CHICAGO/NEW YORK (Reuters) - Bone-chilling cold that paralyzed a chunk of the United States this week and killed at least 18 people eased on Friday as an errant Arctic air mass retreated ahead of a warmer-than-normal weekend in areas of the Midwest and Northeast.
In Chicago, where the mercury dipped as low as minus 22 Fahrenheit (minus 30 Celsius) this week, temperatures of 22F (minus 5.5C) by Friday afternoon felt balmy for some in the nation’s third-largest city.
“It’s got to be an almost 50 degree difference, it feels like spring,” said one commuter heading home from Chicago’s downtown financial district, wearing only a sweatshirt.
Cable worker Brian Stachovic said he was up an electrical pole for only five minutes on Thursday before his fingers and toes went numb, and he had to go inside to avoid frostbite.
“Today, working outside it was like normal,” said Stachovic, 40, wearing brown overalls and insulated gloves, as he worked in Chicago’s downtown.
Temperatures from southern New England to the upper Midwest should reach the mid-40s to low 50s Fahrenheit through the weekend and Monday, forecasters said, after a record-breaking cold snap that stopped mail deliveries in some parts of the Midwest and shuttered schools and businesses.
“The bitter cold air is going to be pushed up into Canada,” said Bob Smerbeck, senior meteorologist for Accuweather.
The Midwest’s worst cold snap in two decades was created by the polar vortex, a reservoir of icy air that usually swirls over the North Pole. Shifting air currents caused it to slip down through Canada and into the U.S. Midwest this week.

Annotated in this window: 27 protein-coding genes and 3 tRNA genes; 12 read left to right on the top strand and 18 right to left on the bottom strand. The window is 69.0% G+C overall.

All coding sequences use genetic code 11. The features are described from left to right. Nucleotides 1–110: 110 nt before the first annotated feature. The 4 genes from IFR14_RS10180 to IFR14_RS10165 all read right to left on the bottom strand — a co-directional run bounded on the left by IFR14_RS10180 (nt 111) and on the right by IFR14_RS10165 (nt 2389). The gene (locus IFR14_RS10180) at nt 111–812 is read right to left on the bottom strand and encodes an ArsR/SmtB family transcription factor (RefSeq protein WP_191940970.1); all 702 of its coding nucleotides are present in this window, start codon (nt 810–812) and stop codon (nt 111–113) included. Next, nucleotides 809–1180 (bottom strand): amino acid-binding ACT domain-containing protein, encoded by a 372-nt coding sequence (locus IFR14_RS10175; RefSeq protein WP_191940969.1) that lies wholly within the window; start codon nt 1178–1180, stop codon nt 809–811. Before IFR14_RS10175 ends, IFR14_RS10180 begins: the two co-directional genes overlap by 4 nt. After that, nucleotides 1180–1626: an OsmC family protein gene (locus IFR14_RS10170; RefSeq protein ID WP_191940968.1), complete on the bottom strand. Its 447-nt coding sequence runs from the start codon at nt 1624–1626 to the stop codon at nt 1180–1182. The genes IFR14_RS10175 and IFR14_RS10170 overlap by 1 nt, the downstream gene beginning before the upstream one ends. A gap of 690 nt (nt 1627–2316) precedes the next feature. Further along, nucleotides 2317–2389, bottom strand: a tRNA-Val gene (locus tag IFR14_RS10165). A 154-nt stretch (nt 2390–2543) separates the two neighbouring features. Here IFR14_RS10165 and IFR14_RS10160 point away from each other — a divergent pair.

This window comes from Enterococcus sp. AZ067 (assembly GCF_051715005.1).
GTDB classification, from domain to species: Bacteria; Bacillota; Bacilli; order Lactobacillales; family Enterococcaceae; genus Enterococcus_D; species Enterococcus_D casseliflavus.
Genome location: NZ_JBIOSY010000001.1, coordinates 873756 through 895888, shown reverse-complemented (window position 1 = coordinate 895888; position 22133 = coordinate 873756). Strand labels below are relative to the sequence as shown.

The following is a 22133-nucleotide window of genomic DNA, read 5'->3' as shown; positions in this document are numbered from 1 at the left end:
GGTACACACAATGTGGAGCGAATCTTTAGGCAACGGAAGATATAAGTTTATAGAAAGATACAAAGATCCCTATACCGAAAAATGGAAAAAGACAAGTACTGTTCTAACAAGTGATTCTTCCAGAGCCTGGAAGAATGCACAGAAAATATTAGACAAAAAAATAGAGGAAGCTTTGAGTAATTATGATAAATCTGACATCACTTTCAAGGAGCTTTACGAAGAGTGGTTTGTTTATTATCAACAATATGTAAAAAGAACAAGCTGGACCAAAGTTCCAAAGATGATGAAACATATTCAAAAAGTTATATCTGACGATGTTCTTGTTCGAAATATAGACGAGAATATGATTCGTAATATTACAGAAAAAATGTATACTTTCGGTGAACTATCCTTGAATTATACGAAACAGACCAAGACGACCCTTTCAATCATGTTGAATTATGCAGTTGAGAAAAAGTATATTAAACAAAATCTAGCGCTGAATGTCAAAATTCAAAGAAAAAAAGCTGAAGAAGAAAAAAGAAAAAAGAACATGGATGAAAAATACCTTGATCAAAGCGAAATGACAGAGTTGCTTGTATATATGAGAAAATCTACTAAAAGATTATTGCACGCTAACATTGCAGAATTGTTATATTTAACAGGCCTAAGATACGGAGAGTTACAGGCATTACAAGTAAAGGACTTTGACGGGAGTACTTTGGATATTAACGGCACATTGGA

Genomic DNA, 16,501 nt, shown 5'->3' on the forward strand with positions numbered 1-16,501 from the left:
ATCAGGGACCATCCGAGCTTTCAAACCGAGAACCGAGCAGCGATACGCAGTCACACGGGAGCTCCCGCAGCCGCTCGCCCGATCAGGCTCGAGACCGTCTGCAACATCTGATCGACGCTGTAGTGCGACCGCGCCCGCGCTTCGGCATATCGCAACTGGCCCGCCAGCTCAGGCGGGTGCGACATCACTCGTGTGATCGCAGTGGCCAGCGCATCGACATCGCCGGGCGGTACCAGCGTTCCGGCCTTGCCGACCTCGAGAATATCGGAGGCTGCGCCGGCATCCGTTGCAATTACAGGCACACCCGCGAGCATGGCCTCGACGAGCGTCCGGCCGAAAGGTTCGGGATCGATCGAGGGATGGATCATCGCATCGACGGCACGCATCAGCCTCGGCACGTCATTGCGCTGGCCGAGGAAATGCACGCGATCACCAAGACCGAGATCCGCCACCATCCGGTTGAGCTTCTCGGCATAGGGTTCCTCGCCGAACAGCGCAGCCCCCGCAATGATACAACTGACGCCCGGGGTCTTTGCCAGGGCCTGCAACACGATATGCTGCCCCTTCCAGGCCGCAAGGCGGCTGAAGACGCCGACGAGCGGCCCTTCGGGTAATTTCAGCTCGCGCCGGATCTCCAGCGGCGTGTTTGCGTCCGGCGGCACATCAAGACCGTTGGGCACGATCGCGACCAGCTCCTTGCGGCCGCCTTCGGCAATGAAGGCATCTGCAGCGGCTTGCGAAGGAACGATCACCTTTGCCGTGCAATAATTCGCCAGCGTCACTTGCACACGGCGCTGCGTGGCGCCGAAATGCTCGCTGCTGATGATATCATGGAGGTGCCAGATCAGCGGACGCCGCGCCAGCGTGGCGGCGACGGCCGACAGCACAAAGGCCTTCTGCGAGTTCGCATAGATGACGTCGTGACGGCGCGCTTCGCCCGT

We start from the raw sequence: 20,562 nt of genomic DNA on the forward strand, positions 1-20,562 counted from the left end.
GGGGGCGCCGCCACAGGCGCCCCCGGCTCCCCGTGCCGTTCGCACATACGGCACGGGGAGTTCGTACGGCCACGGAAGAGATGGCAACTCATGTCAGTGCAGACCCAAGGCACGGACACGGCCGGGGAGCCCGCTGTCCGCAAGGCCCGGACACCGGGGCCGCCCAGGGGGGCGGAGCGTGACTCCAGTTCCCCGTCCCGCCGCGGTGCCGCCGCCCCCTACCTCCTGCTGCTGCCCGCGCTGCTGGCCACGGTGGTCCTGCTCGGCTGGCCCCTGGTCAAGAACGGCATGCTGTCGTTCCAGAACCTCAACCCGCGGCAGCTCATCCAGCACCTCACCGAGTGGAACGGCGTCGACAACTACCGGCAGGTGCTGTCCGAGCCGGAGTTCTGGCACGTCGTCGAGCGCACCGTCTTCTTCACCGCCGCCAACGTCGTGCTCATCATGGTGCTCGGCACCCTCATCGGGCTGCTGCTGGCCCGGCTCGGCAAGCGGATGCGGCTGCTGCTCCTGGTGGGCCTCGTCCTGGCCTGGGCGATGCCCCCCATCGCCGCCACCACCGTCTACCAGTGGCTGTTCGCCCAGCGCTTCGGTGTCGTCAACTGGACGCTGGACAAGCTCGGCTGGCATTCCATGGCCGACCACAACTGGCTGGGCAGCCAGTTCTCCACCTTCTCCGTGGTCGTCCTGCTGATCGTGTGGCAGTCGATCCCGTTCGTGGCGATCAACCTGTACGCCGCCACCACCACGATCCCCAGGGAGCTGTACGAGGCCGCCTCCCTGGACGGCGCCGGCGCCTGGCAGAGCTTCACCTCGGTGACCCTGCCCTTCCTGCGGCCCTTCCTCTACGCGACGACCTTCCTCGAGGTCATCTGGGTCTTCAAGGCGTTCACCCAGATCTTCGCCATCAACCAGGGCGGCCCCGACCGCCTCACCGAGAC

Temperatures on Friday afternoon ranged from the teens to the twenties, after cities like Chicago experienced sub-zero temperatures for two days and opened additional warming centers for the homeless.
At least 18 deaths have been linked to the deep freeze since Saturday, and the number was expected to climb as authorities identified more victims.
On Friday, police in East Moline, Illinois, about 160 miles (260 km) west of Chicago, said the weather may have contributed to the death of a FedEx freight driver whose body was found between two trucks on Thursday outside a company distribution hub.
A representative for FedEx did not immediately respond to a request for comment.
The Cook County’s medical examiner’s office said there were four confirmed cold-related deaths this week in the Chicago area.
More than 40 cold-temperature records were broken on Thursday, the coldest morning since the polar vortex moved in late on Tuesday, clinging to a swath of the United States from Iowa and the Dakotas across the Great Lakes region and into Maine.
Amtrak restored rail service to and from Chicago on Friday, and the U.S. Postal Services resumed mail delivery in six Midwest states.
But while the U.S. Midwest and East Coast thawed out, a fierce winter storm headed towards California, carrying heavy rains and high winds that could touch off city flooding and mudslides.
Reporting by Rich McKay in Atlanta and Gina Cherelus in New York; additional reporting by Peter Szekely and Gabriella Borter in New York, Michael Hirtzer in Chicago and Andrew Hay in New Mexico; editing by Jonathan Oatis, James Dalgleish and Sonya Hepinstall